Under the current system a quarter of inflation goes to the top 21 block producers automatically (the ones who have complete power over network consensus) and the rest gets distributed to pretty much everyone who has users voting for them, pro-rata. Most of that goes to the top 21, too.

So EOS proposes stripping out that automatic carve-out and distributing it all pro rata, assuming the leading BPs will still get the most payout anyway.

This, to me, reads as an acknowledgement that frequently the BPs doing the most work for the network weren't actually the ones in the top 21. The ones earning the most were the BPs backed by whales turning their large holdings into even more EOS.

Proposal: We are proposing that block producers who underperform, or fail to produce blocks at their designated time, will create a penalty effect that decreases the total inflation in the system.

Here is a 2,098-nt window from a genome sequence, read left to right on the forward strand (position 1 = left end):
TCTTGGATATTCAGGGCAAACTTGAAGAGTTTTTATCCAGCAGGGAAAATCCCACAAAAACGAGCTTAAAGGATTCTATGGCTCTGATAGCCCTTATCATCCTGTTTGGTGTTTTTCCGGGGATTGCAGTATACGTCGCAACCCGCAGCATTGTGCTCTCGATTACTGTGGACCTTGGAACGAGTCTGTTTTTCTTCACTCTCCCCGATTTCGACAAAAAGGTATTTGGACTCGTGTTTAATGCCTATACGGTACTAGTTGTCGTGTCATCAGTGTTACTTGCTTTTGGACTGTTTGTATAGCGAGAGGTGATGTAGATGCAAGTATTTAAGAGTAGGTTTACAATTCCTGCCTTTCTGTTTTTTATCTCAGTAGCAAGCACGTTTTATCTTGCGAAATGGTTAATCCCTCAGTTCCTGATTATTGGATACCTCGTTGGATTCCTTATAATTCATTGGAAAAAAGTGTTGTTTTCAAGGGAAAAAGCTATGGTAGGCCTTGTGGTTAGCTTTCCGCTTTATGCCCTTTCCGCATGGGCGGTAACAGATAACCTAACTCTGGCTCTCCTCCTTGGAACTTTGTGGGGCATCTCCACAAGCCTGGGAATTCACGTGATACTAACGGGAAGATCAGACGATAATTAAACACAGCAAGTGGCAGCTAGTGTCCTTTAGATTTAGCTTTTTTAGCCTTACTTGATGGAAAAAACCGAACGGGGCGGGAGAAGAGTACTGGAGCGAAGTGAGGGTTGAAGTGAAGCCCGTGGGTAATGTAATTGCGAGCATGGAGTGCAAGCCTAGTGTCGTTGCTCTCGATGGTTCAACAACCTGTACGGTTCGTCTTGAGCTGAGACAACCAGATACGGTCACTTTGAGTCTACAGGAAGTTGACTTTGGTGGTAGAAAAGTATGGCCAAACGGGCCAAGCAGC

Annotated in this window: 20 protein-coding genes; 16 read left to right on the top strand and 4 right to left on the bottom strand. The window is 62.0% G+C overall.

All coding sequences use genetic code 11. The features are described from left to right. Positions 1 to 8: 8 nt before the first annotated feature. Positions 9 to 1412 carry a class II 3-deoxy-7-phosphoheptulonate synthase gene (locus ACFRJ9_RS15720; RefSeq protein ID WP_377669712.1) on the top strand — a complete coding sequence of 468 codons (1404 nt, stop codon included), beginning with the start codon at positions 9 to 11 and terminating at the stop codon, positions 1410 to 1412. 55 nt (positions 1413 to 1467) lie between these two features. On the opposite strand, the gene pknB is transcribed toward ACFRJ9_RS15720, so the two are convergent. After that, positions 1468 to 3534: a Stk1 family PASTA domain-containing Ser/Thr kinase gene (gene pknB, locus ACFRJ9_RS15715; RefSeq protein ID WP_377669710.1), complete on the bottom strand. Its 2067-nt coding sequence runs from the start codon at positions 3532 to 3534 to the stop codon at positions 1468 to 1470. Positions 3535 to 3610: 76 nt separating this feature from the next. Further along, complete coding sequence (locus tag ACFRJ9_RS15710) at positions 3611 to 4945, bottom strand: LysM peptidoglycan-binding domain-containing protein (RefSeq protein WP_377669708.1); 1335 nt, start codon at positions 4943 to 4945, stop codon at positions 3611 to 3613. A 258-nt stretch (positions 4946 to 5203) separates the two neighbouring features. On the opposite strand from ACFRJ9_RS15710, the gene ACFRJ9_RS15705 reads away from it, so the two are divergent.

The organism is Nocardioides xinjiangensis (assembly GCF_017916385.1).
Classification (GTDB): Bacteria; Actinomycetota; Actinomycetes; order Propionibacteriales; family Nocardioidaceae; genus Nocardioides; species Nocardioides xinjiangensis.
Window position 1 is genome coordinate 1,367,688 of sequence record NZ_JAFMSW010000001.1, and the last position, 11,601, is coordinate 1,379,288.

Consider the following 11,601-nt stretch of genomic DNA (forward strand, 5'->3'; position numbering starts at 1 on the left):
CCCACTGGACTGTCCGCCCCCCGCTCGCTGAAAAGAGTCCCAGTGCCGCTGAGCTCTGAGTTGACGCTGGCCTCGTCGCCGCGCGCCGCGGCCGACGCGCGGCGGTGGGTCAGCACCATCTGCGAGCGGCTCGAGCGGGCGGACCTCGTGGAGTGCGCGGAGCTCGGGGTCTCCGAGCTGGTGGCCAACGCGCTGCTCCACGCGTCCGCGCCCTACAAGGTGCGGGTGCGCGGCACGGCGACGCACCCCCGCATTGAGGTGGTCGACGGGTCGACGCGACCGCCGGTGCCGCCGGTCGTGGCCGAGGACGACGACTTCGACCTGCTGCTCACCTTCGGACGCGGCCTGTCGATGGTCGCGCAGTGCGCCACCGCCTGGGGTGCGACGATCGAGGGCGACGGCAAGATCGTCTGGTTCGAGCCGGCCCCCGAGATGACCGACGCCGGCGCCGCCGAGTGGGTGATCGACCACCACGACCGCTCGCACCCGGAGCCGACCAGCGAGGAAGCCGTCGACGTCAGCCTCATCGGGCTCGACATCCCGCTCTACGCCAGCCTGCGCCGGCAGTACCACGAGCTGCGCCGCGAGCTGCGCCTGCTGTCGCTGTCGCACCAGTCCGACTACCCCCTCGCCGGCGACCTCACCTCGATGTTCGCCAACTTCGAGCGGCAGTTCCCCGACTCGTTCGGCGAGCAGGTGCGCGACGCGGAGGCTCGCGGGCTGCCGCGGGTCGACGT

This was the real black mark of the prior system: Many of the BPs just weren't validating blocks. It's kind of crazy when you think about it, but the system aligned them so poorly with the network that blocks would get missed all the time. Check out the data on AlohaEOS' reliability tracker.

One entrepreneur told us he had to completely revise his code strategy for an EOS-based app because he couldn't trust it to do what he needed from block to block.

So under this new approach, the entire system would be punished if blocks are missed. The theory is it will give all voters an incentive to support BPs who won't miss blocks.

Which seems ... obvious.

This is only a proposal, of course, and Block.One doesn't directly have the power to impose it on EOS. However, if it does move through without much difficulty, there's a good chance the network will work much better.

That could be good, but it will illuminate one more issue that has hung over the network from the start.

Most crypto true believers have already thought 21 organizations was much too few for a truly decentralized blockchain. But the progress of this proposal could reveal that the number is smaller still: That really just one organization has the power in EOS, and that's Block.One itself.